The U.S. Department of Agriculture developed nutrition recommendations called The Dietary Guidelines for Americans 2010. These guidelines provide a basic structure of what you should focus on eating and what you should limit. They focus on encouraging fruits, vegetables and whole grains. Talk with your physician or registered dietitian for a specific nutrition plan.
Make Half of Your Grains Whole Grains
Choose whole-grain products such as whole-wheat bread, pasta, crackers and tortillas. Whole grains are higher in fiber and vitamins than simple carbohydrates, making them a smarter choice.
Make Half of Your Plate Fruits and Vegetables
Two cups of fruits and 2 1/2 cups of vegetables are recommended per day. Many Americans do not meet these recommendations. Focus on dark green, orange and red produce as they are packed with the most nutrients.
Avoid Large Portions
Focus on portion sizes to help avoid overeating and weight gain. A serving of meat is 3 ounces, or about the size of a deck of cards. One cup of cooked pasta or rice is one serving. By being aware of portion sizes, you can balance calories and maintain your weight.
Switch to Fat-free Milk
Milk is a nutritious option, but whole milk contains a lot of calories and fat. Choose fat-free milk, which contains only 80 calories per serving to save calories. Focus on other low-fat and fat-free dairy products, as they are rich in calcium and vitamin D.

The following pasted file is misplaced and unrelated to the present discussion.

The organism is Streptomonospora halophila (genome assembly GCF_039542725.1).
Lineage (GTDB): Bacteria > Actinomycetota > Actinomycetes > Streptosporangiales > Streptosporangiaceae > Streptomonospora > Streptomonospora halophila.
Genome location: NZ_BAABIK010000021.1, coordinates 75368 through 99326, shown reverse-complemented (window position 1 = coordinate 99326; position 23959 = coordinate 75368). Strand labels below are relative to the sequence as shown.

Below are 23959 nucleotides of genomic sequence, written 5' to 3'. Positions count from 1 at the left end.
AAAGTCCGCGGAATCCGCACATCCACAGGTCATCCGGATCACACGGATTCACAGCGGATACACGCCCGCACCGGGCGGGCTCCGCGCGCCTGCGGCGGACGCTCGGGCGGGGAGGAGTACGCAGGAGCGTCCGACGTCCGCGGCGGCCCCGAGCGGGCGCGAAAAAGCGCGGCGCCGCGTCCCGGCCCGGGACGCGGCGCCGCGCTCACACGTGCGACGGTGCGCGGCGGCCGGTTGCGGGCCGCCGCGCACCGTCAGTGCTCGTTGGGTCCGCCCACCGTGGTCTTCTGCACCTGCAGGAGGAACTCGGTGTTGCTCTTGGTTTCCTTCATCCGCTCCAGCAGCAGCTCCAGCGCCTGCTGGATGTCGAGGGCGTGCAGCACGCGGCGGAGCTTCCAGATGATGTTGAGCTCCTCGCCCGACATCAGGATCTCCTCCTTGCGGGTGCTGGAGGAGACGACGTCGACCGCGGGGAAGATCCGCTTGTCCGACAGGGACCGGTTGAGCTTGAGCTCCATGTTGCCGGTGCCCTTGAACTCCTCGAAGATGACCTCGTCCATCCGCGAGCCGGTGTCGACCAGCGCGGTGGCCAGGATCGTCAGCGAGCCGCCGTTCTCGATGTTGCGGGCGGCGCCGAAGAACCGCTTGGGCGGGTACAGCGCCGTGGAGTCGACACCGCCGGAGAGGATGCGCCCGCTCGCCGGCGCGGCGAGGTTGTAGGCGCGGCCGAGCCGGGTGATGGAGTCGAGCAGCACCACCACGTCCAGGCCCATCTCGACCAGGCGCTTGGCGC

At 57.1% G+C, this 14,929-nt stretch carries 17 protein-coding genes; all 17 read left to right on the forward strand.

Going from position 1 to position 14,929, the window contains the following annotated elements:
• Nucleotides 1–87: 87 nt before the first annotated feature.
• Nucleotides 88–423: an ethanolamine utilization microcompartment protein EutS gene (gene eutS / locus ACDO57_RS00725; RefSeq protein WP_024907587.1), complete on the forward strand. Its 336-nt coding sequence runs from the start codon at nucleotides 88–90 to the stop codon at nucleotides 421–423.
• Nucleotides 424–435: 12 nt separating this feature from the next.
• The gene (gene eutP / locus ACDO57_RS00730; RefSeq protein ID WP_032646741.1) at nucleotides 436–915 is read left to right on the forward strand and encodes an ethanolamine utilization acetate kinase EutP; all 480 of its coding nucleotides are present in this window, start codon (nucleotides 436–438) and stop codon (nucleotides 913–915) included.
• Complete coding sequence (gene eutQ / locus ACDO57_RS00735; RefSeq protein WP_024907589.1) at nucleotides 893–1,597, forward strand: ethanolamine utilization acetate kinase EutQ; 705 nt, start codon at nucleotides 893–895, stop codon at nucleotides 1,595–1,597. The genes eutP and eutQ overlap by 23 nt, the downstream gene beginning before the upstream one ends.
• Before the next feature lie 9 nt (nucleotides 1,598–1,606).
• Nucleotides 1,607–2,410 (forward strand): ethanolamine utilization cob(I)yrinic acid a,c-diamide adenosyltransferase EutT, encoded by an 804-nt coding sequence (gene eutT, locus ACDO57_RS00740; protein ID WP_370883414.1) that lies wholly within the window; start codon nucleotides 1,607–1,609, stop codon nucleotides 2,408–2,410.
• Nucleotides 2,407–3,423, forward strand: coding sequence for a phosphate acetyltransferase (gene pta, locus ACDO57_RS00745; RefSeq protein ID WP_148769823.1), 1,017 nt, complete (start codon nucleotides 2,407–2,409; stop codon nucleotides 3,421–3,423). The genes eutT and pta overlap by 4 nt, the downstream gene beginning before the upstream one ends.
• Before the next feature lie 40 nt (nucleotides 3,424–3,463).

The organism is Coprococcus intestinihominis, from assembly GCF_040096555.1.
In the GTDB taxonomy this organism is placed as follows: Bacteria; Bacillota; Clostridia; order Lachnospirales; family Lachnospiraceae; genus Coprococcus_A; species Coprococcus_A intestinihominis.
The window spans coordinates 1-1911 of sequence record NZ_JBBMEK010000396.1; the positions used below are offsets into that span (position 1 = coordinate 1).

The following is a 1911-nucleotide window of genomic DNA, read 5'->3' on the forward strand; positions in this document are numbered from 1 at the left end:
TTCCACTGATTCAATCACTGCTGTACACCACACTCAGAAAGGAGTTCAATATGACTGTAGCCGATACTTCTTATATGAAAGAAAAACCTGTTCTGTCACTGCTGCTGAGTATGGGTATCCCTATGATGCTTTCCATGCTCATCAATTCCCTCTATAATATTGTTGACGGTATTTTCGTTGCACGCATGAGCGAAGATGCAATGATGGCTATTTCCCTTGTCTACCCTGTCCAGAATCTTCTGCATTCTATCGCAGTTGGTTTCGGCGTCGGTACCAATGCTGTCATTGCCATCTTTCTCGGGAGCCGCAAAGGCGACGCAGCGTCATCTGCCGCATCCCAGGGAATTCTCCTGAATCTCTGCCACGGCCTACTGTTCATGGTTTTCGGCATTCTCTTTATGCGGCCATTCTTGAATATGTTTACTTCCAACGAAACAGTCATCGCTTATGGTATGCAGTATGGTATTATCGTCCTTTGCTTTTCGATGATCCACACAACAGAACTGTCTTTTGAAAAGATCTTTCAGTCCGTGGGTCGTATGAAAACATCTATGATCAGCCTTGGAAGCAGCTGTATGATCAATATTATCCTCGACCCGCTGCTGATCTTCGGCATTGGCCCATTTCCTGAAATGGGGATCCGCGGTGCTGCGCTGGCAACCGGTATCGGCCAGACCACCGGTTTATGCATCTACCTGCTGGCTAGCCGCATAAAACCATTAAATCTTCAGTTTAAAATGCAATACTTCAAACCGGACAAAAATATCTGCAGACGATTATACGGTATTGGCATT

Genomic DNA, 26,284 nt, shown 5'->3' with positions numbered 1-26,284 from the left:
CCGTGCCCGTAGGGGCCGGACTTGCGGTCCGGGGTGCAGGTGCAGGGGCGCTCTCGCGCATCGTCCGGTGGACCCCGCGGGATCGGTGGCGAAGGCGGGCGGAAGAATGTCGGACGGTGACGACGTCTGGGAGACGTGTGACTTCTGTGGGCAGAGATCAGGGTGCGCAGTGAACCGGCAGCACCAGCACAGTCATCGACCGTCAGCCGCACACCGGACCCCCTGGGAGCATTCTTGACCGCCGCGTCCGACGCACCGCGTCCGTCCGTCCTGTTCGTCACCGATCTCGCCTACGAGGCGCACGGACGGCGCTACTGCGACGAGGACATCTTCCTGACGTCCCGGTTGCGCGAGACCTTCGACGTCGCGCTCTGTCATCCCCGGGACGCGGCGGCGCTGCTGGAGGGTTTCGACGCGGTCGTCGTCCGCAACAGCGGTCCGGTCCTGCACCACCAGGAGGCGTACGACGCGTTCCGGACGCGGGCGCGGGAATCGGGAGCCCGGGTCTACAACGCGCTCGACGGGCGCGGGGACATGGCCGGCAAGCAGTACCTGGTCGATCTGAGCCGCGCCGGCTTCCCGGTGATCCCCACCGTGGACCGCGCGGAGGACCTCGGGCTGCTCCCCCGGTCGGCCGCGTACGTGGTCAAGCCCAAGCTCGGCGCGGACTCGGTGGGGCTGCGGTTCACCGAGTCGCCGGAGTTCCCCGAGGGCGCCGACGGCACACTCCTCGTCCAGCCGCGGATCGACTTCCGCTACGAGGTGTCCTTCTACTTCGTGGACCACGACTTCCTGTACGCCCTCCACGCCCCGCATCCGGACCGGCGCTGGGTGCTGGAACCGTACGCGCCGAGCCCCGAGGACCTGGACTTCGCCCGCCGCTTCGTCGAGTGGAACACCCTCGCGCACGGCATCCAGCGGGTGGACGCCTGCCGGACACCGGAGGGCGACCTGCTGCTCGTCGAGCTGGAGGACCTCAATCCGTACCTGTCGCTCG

Don't Drink Your Calories
Many people get way too many of their calories from beverages. Beverages generally are not filling and do not contain many nutrients. Focus on drinking mainly water, unsweetened tea and coffee. Avoid pop, juices, high-calorie coffee beverages and other high-calorie drinks.
Watch Your Sodium
It is recommended by the U.S. Department of Agriculture to reduce your sodium intake to less than 2,300 milligrams per day. Look for low-sodium varieties of soups, frozen meals, breads and other high-sodium foods. Skip adding sodium to your food and focus on sodium-free spices and seasonings instead.
Limit Saturated Fat
Consume less than 10 percent of your calories from saturated fats. Saturated fats are found in foods such as meat, cheese, milk and butter. Choose healthy fats such as monounsaturated and polyunsaturated fats which are found in foods such as nuts, vegetable oils and avocados.
Limit cholesterol intake to less than 300 milligrams per day. Cholesterol is mainly found in animal products and can have an effect on your blood cholesterol. Make at least one night a week vegetarian night to help reduce cholesterol intake.
Eat Less Sugar
A major contributor to weight gain and obesity, sugar is hidden in many different products that you wouldn't expect, such as pasta sauce, breads and ketchup. Check the label to see if sugar is in a product before buying it.
Choose a Variety of Proteins
Many foods contain protein including fish, eggs, nuts, beans, cheese, milk and meat. Vary your sources of protein to include a variety of nutrients. Include fish a couple times a week to get heart-healthy omega-3 fatty acids.
Amanda Hernandez is a registered dietitian who holds a Master of Arts degree in family and consumer sciences with an emphasis in dietetics from Western Michigan University. Her work has been featured in "Women's World" and "Women's Day" magazines. She writes for nutritionistreviews.com and has been a nutrition writer since 2010.